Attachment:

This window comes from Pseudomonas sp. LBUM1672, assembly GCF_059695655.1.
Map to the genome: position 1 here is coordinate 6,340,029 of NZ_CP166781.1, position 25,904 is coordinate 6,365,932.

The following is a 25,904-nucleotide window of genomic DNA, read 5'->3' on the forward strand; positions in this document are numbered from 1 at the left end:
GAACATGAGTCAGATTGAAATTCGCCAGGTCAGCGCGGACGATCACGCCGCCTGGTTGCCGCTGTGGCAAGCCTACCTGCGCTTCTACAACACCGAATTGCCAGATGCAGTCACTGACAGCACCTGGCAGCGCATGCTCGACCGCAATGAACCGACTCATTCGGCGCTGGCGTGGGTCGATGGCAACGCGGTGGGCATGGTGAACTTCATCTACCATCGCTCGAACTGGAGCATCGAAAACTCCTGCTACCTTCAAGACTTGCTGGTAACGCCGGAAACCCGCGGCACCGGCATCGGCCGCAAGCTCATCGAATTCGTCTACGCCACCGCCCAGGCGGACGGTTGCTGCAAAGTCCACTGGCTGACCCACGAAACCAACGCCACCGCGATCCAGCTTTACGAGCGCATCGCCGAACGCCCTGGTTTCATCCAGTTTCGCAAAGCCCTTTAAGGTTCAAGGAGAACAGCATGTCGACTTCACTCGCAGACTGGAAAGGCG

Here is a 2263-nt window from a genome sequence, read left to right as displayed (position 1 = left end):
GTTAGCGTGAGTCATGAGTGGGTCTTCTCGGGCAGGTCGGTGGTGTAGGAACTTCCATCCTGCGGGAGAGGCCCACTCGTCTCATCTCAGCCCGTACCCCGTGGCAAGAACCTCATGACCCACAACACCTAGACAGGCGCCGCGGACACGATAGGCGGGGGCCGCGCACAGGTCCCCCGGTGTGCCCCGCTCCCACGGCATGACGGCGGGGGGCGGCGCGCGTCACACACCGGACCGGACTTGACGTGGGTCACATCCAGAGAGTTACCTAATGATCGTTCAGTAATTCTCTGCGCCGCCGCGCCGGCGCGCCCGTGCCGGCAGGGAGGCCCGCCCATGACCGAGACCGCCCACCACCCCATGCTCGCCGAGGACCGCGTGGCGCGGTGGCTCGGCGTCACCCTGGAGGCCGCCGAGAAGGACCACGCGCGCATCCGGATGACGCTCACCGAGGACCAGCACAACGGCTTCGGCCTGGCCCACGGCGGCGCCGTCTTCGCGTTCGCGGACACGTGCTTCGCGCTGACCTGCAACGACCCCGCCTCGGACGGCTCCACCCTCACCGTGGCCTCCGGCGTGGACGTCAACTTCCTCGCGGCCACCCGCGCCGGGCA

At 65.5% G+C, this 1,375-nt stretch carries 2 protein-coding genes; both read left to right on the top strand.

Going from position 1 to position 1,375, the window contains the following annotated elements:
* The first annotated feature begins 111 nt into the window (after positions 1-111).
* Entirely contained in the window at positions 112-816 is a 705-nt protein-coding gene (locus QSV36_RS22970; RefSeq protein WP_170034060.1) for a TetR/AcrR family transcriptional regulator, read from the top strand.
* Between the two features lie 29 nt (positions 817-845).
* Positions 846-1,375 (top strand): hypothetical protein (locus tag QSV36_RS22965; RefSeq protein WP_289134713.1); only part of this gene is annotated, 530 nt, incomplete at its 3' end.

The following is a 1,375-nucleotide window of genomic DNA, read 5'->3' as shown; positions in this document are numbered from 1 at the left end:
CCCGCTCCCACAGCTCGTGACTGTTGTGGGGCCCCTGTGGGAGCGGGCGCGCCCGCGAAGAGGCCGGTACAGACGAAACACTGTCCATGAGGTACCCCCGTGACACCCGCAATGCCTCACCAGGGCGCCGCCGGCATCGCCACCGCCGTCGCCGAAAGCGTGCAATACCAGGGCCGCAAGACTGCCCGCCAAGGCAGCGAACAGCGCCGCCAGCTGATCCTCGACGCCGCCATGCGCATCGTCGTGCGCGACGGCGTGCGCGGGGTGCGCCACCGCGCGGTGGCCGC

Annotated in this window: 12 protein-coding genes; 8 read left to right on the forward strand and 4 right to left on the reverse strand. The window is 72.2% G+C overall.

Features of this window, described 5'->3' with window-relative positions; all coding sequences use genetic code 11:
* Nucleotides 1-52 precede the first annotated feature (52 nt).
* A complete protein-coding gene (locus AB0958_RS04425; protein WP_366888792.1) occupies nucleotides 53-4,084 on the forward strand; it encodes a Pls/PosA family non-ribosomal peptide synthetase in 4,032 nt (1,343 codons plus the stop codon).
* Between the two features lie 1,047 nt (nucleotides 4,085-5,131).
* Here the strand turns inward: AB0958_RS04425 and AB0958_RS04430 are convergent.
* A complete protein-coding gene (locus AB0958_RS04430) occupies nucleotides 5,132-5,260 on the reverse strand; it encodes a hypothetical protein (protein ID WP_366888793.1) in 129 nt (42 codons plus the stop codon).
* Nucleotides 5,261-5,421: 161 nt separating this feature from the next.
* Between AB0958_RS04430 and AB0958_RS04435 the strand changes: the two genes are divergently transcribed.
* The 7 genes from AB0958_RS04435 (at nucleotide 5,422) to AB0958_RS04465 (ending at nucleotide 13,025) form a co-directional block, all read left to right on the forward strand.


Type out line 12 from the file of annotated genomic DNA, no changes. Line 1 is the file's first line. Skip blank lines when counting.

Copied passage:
* Positions 846-1,375 (top strand): hypothetical protein (locus tag QSV36_RS22965; RefSeq protein WP_289134713.1); only part of this gene is annotated, 530 nt, incomplete at its 3' end.